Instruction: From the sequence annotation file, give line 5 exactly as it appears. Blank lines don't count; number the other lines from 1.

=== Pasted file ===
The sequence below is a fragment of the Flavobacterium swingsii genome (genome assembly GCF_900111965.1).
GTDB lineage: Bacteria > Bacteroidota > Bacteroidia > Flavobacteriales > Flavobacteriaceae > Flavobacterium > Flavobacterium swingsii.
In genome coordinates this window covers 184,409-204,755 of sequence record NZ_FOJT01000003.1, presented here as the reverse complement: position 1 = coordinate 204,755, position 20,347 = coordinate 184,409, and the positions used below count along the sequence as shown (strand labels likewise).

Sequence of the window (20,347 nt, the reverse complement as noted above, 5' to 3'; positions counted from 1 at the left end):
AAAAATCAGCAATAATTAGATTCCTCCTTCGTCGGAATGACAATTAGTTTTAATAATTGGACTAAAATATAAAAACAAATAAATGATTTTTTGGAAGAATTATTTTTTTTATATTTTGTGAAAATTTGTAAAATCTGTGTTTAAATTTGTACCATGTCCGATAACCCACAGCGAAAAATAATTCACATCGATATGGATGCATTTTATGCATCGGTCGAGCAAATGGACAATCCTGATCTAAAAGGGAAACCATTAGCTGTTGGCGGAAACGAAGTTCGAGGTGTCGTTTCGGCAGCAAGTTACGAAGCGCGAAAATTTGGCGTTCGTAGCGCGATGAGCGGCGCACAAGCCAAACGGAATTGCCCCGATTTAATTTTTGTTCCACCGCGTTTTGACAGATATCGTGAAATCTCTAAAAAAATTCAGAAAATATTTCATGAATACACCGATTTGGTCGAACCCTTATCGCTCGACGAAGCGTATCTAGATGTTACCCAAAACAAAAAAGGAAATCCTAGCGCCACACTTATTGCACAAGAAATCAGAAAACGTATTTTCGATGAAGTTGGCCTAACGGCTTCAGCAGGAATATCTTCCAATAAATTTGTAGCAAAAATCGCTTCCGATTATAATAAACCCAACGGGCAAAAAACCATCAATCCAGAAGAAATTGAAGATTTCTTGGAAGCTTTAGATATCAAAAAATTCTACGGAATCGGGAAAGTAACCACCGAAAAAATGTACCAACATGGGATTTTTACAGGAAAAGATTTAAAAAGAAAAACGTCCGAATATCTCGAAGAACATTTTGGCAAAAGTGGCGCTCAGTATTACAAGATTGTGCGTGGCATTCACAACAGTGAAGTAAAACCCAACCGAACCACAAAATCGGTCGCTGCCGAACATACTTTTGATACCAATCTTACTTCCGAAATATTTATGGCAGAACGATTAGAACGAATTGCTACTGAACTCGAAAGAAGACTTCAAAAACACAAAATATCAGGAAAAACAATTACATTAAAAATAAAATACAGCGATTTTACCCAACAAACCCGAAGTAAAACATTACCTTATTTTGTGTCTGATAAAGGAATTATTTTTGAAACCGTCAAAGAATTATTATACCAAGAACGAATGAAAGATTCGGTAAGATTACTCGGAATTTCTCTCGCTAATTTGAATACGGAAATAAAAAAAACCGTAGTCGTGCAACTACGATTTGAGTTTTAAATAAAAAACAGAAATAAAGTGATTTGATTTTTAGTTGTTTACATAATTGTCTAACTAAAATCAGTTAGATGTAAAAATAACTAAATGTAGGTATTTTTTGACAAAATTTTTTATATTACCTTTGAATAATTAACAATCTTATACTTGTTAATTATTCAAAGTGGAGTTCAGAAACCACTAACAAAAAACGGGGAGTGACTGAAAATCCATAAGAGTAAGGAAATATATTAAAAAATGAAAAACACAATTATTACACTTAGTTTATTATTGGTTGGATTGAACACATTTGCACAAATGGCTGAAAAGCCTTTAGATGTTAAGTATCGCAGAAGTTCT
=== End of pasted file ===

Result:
AAAAATCAGCAATAATTAGATTCCTCCTTCGTCGGAATGACAATTAGTTTTAATAATTGGACTAAAATATAAAAACAAATAAATGATTTTTTGGAAGAATTATTTTTTTTATATTTTGTGAAAATTTGTAAAATCTGTGTTTAAATTTGTACCATGTCCGATAACCCACAGCGAAAAATAATTCACATCGATATGGATGCATTTTATGCATCGGTCGAGCAAATGGACAATCCTGATCTAAAAGGGAAACCATTAGCTGTTGGCGGAAACGAAGTTCGAGGTGTCGTTTCGGCAGCAAGTTACGAAGCGCGAAAATTTGGCGTTCGTAGCGCGATGAGCGGCGCACAAGCCAAACGGAATTGCCCCGATTTAATTTTTGTTCCACCGCGTTTTGACAGATATCGTGAAATCTCTAAAAAAATTCAGAAAATATTTCATGAATACACCGATTTGGTCGAACCCTTATCGCTCGACGAAGCGTATCTAGATGTTACCCAAAACAAAAAAGGAAATCCTAGCGCCACACTTATTGCACAAGAAATCAGAAAACGTATTTTCGATGAAGTTGGCCTAACGGCTTCAGCAGGAATATCTTCCAATAAATTTGTAGCAAAAATCGCTTCCGATTATAATAAACCCAACGGGCAAAAAACCATCAATCCAGAAGAAATTGAAGATTTCTTGGAAGCTTTAGATATCAAAAAATTCTACGGAATCGGGAAAGTAACCACCGAAAAAATGTACCAACATGGGATTTTTACAGGAAAAGATTTAAAAAGAAAAACGTCCGAATATCTCGAAGAACATTTTGGCAAAAGTGGCGCTCAGTATTACAAGATTGTGCGTGGCATTCACAACAGTGAAGTAAAACCCAACCGAACCACAAAATCGGTCGCTGCCGAACATACTTTTGATACCAATCTTACTTCCGAAATATTTATGGCAGAACGATTAGAACGAATTGCTACTGAACTCGAAAGAAGACTTCAAAAACACAAAATATCAGGAAAAACAATTACATTAAAAATAAAATACAGCGATTTTACCCAACAAACCCGAAGTAAAACATTACCTTATTTTGTGTCTGATAAAGGAATTATTTTTGAAACCGTCAAAGAATTATTATACCAAGAACGAATGAAAGATTCGGTAAGATTACTCGGAATTTCTCTCGCTAATTTGAATACGGAAATAAAAAAAACCGTAGTCGTGCAACTACGATTTGAGTTTTAAATAAAAAACAGAAATAAAGTGATTTGATTTTTAGTTGTTTACATAATTGTCTAACTAAAATCAGTTAGATGTAAAAATAACTAAATGTAGGTATTTTTTGACAAAATTTTTTATATTACCTTTGAATAATTAACAATCTTATACTTGTTAATTATTCAAAGTGGAGTTCAGAAACCACTAACAAAAAACGGGGAGTGACTGAAAATCCATAAGAGTAAGGAAATATATTAAAAAATGAAAAACACAATTATTACACTTAGTTTATTATTGGTTGGATTGAACACATTTGCACAAATGGCTGAAAAGCCTTTAGATGTTAAGTATCGCAGAAGTTCT